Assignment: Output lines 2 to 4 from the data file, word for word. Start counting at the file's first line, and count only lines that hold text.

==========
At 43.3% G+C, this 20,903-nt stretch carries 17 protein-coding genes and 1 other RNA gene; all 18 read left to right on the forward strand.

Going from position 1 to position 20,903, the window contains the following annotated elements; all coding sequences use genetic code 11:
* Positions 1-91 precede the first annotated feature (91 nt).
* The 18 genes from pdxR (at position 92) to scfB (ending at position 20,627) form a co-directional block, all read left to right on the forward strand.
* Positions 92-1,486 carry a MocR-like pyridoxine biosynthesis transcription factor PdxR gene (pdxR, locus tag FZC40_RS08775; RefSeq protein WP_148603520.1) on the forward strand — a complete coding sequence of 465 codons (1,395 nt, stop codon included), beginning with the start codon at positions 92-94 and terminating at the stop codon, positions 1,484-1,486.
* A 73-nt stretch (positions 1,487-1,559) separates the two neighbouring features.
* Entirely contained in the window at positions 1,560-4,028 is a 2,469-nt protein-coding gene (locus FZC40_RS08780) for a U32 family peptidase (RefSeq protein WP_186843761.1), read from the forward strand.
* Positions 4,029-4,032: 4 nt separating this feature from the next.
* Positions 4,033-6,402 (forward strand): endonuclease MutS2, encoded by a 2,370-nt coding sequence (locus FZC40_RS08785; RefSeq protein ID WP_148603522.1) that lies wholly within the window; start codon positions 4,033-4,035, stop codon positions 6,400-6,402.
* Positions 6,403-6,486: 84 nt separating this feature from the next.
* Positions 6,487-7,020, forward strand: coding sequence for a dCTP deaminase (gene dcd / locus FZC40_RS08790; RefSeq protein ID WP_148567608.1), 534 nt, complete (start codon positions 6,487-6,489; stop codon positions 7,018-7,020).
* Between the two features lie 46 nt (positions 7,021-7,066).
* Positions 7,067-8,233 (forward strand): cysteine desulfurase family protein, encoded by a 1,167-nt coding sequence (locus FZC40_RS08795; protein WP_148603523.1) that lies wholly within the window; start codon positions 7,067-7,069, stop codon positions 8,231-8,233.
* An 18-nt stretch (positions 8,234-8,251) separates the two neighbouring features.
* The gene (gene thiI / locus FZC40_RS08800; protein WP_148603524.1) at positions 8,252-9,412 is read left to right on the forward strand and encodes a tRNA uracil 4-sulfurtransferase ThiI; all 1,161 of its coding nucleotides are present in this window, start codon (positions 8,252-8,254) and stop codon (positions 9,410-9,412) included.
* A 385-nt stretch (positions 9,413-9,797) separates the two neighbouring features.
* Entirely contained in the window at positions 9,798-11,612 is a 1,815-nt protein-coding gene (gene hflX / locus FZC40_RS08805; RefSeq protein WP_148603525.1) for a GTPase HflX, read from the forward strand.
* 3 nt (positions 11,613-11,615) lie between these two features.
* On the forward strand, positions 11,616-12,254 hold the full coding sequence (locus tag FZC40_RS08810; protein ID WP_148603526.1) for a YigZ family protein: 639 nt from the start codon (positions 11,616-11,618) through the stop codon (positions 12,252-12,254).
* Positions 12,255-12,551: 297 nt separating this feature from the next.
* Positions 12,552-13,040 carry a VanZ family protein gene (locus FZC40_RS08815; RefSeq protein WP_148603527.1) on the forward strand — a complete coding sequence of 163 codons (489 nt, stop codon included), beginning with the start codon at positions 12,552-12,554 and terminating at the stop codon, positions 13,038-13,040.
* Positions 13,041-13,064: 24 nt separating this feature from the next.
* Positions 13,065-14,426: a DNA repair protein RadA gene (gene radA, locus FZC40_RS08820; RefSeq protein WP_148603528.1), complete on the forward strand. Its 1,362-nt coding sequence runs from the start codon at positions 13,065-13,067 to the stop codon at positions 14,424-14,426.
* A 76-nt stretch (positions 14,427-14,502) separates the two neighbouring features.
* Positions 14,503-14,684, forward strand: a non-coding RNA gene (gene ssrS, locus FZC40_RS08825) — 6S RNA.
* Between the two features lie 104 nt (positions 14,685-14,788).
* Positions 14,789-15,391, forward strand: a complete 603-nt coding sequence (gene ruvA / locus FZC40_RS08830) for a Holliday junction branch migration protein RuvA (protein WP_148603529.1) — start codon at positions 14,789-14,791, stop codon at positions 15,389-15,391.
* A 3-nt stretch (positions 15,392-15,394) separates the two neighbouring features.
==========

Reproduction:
Going from position 1 to position 20,903, the window contains the following annotated elements; all coding sequences use genetic code 11:
* Positions 1-91 precede the first annotated feature (91 nt).
* The 18 genes from pdxR (at position 92) to scfB (ending at position 20,627) form a co-directional block, all read left to right on the forward strand.